The police personnel agreed and brought the vehicle around and rolled down the window. Suneeta was flanked by two women constables. “When I put my hand in, they rolled up the window over my hand and started speeding away. That’s when I noticed there was no number plate on the car,” Shreya recalled.

Interrupted Childhood

The reason Suneeta was in Raipur when she was arrested, over 180 km from her home in Bijapur district’s Korcholi village, was because she was in the midst of her class 10 studies.

There is a handwritten timetable stuck on a wall in her room. An ideal day for Suneeta began at 5 am and after she finished her chores she would start studying at 10 am. Noon to 1 pm is reserved for rest and then again she resumes her studies, pausing only to make dinner at 7pm. Post-dinner again is study time.

Suneeta’s study timetable that is stuck on a wall in the room where she was staying when she was arrested/Shreya Khemani

“How she studied, oh my god. We would tell her to stop and take breaks but she just wouldn’t listen,” said Shreya. Suneeta had taught herself Hindi and was trying to learn English. “Once she called me at 10:30 at night to ask what upabhokta (consumers) meant. She was reading about consumer law.”

When she had come to Raipur, Shreya was still figuring out the books to give to Suneeta. “We gave her copies of this newsletter that our students of class 5 had written. She sat down and copied every article in her notebook and called me to ask the meanings of every word that she did not understand,said Shreya, adding that Suneeta was keen that all young people in Bastar be educated. “She always regretted that she couldn’t study.”

The last time Suneeta went to school was when she was 9 years old and studying in class 4. The government-supported militia Salwa Judum, set up in 2005, took over her school and turned it into a camp. These teams conducted violent raids in villages in the region until the Supreme Court deemed them unconstitutional in 2011.

Poster by Moolvasi Bachao Manch, near Indravati river in Bastar, Chhattisgarh/Bhumika Saraswati

Suneeta’s village Korcholi is a testament to the resilience of the Adivasi community. It is a quiet village, like many others in the Bastar region, despite the brutality it has witnessed, the stories of its people, especially women, have often been lost in the din of violence and repression.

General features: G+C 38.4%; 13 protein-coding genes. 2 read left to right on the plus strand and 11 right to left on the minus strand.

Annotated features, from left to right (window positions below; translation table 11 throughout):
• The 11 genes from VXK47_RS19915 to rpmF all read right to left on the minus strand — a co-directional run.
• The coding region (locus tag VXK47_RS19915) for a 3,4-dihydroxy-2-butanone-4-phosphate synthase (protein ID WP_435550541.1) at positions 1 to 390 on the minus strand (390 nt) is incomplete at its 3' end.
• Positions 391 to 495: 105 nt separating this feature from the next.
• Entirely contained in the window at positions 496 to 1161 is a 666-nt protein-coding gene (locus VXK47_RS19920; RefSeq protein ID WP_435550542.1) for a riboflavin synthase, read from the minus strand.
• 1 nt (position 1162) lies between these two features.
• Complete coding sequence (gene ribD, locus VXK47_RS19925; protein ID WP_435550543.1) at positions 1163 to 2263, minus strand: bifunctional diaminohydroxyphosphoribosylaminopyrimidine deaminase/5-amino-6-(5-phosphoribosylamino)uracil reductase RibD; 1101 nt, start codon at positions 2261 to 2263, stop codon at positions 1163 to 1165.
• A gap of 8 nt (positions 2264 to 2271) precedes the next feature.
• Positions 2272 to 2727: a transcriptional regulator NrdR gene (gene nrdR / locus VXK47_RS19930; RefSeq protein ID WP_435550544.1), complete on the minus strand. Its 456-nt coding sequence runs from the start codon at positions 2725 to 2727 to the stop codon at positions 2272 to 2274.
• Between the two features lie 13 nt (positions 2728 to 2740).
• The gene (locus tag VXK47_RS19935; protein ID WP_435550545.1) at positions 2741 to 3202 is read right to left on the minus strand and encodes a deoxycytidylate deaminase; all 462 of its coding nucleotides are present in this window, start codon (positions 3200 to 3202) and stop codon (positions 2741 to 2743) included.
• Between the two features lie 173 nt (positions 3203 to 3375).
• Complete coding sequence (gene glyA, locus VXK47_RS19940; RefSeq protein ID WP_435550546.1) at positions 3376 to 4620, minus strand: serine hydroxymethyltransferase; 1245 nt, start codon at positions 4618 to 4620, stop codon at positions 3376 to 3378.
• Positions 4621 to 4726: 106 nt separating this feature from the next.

The first time Suneeta was  questioned by a policeman she was just 10 years old and had gone to a market with her elder sister, journalist Niha Masih wrote in 2018.

The next year, Suneeta’s village bore the brunt of the Salwa Judum’s wrath – homes were reduced to ashes, and the air was thick with the cries of the beaten and bereaved Adivasi population.

“I still remember how we lived during Salwa Judum, our situation was very bad,” Suneeta said, her voice steady yet heavy with the weight of the past. “We used to live in the forest and try to survive by eating onions. Our parents fed us whatever was available to keep us alive.”

Their home was burnt down thrice, the activist recalled. “Our clothes were burnt and we had absolutely nothing left to wear.” These stories were echoed across homes.

Had To Speak Up

It was Suneeta’s fury against injustice and impunity that made her an activist at age 17.

In 2015, when a fact-finding team from the Women Against Sexual Violence and State Repression (WSS), a non-funded grassroots efforts reached Suneeta’s village in Korcholi, they uncovered stories of brutal atrocities on Adivasi people by the security forces.

“I remember the young girl in a skirt and top reiterating again and again in broken Hindi that what was happening was wrong,” said Shreya, who was part of the WSS fact-finding team. “That was the first time I met Suneeta.”